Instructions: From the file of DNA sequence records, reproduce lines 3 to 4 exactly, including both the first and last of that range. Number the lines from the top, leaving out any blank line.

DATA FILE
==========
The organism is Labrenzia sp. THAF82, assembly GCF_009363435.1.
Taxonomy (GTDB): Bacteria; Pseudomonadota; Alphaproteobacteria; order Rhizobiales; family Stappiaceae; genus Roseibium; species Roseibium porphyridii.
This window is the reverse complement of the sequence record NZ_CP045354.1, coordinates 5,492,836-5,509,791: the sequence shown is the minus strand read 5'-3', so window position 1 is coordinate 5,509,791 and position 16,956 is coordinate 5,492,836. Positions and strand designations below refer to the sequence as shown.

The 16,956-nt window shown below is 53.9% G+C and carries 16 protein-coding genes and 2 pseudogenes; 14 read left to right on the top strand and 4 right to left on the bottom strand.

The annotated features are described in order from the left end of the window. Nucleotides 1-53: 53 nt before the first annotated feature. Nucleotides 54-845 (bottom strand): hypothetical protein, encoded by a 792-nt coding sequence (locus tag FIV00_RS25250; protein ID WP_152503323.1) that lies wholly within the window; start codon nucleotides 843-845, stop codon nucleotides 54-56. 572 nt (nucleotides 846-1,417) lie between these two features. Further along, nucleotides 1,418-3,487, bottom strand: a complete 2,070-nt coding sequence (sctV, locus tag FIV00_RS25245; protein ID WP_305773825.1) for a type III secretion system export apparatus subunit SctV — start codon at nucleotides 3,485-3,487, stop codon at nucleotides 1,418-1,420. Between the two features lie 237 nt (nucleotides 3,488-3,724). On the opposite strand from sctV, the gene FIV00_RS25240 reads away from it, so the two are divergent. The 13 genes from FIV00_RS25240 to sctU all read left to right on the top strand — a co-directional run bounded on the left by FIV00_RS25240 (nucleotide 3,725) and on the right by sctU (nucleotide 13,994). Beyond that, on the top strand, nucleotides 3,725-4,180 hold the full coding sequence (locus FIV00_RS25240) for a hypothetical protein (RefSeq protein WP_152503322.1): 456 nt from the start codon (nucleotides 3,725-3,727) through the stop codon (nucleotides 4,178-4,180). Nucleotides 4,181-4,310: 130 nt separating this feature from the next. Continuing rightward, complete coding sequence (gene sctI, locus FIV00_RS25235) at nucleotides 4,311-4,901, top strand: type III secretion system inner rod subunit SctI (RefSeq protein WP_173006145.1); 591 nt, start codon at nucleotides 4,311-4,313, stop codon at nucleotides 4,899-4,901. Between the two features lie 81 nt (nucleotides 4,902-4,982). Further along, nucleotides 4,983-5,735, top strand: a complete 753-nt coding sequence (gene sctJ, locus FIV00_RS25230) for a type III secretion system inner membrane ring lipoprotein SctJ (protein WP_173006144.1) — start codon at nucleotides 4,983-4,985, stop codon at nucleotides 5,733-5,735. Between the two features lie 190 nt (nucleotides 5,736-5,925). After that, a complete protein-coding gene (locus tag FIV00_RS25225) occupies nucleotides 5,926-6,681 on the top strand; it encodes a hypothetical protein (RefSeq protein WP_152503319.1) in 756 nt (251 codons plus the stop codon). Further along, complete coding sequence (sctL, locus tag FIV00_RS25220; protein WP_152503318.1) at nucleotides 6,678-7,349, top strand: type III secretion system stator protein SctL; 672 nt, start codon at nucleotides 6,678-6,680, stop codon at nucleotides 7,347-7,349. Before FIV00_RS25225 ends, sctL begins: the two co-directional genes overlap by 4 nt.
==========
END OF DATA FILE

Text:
This window is the reverse complement of the sequence record NZ_CP045354.1, coordinates 5,492,836-5,509,791: the sequence shown is the minus strand read 5'-3', so window position 1 is coordinate 5,509,791 and position 16,956 is coordinate 5,492,836. Positions and strand designations below refer to the sequence as shown.

The 16,956-nt window shown below is 53.9% G+C and carries 16 protein-coding genes and 2 pseudogenes; 14 read left to right on the top strand and 4 right to left on the bottom strand.